On The Banks Of Plum Creek by Laura Ingalls Wilder

Then Ma told them something else about Santa Claus. He was everywhere, and besides that, he was all the time. Whenever anyone was unselfish, that was Santa Claus. Christmas Eve was the time when everyone was unselfish. On that one night, Santa Claus was everywhere, because everybody, all together, stopped being selfish and wanted other people to be happy. And in the morning you saw what that had done.

Nothing goes right for the Ingalls at their new settlement in Minnesota. Their crops fail, they end up in debt because even though they don’t want to be beholden to anyone for the cost of a slate pencil they for some reason buy the materials to build a new house on credit, and the girls can’t go to school – their whole reason for returning to the East – because they can’t afford shoes. Still, with hard work and routine and observing the Sabbath, life goes on happily for several years beside Plum Creek.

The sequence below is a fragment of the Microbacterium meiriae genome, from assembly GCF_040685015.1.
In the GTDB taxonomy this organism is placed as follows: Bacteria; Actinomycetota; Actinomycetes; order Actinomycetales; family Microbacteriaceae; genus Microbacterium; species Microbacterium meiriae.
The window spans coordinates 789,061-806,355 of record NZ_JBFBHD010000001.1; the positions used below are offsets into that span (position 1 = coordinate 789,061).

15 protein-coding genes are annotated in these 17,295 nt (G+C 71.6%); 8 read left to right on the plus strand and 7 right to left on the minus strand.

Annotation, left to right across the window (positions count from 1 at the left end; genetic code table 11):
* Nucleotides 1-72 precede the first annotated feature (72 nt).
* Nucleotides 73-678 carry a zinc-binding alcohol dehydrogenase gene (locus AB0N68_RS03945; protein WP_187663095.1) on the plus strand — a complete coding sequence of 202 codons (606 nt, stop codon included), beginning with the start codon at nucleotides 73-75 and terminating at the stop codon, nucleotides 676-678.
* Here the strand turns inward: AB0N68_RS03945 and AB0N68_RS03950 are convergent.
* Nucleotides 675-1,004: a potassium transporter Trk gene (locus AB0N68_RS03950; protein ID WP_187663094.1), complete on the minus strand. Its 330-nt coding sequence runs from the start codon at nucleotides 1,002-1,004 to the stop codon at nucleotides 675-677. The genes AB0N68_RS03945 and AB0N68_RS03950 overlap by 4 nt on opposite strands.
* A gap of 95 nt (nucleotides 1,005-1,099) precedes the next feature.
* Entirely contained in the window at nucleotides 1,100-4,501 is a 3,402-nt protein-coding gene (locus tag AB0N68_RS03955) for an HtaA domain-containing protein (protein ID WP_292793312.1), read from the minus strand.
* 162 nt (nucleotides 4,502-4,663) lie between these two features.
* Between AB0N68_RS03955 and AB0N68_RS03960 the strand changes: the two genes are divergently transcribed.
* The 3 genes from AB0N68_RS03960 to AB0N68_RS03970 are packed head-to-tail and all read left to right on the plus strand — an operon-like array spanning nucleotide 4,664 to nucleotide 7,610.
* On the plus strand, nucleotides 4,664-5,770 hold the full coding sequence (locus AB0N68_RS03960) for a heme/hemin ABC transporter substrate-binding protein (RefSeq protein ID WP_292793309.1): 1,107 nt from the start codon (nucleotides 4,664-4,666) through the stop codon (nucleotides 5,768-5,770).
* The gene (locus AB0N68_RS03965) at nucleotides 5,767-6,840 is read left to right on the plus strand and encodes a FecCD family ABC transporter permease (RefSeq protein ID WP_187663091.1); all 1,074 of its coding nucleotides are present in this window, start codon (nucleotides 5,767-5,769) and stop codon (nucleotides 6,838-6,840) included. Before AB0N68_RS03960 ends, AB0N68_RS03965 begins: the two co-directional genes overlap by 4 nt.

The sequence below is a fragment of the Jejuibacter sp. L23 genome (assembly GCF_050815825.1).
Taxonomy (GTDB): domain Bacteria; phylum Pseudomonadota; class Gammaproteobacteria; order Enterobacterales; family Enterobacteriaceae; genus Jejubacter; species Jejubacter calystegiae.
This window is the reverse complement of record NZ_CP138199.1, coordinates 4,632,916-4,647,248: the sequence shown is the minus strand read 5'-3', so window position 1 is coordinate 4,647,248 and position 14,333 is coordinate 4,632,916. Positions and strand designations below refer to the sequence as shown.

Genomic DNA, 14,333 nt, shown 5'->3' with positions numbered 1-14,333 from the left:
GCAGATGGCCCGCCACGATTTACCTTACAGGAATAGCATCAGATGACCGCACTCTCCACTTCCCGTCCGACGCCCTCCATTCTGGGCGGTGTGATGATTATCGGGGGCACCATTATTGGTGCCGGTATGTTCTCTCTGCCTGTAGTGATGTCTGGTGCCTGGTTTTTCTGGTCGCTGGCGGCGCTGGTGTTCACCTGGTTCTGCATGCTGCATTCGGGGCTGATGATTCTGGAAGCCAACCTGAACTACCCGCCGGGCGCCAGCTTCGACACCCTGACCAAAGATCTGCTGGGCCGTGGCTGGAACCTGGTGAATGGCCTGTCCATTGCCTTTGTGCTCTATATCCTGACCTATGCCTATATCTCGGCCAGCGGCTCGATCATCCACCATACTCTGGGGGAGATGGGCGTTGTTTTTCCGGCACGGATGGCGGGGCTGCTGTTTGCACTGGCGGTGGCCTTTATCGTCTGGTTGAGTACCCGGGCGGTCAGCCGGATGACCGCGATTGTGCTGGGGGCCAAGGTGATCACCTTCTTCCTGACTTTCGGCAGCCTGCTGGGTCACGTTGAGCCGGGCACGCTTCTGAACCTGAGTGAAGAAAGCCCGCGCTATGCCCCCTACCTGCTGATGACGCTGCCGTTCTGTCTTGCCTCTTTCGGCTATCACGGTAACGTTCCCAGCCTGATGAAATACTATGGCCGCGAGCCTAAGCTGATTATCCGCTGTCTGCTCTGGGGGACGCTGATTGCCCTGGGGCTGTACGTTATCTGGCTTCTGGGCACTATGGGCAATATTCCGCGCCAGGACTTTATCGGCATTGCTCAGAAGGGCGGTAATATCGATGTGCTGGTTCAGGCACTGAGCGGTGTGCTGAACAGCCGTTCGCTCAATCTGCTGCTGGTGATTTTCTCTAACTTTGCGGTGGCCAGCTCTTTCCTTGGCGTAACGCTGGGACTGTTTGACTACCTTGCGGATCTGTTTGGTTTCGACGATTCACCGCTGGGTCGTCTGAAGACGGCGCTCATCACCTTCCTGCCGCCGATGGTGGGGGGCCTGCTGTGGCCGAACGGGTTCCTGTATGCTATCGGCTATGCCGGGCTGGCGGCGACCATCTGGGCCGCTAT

Considering how straightforward these books are and how that’s most of the pleasure of reading them, I’ve got to stop reading the summaries on the back beforehand.



At first, the Ingalls lived in a sod house in Minnesota. Then Pa built a clean new house beside Plum Creek, buying the materials for it on credit, intending to pay for them with the fall wheat harvest. But just before the harvest, a strange glittering cloud suddenly blocked out the sun. Plunk! Something dropped on Laura’s head, and fell to the ground. It was the biggest grasshopper she had ever seen. Millions of them descended over the countryside – and then there was no wheat crop.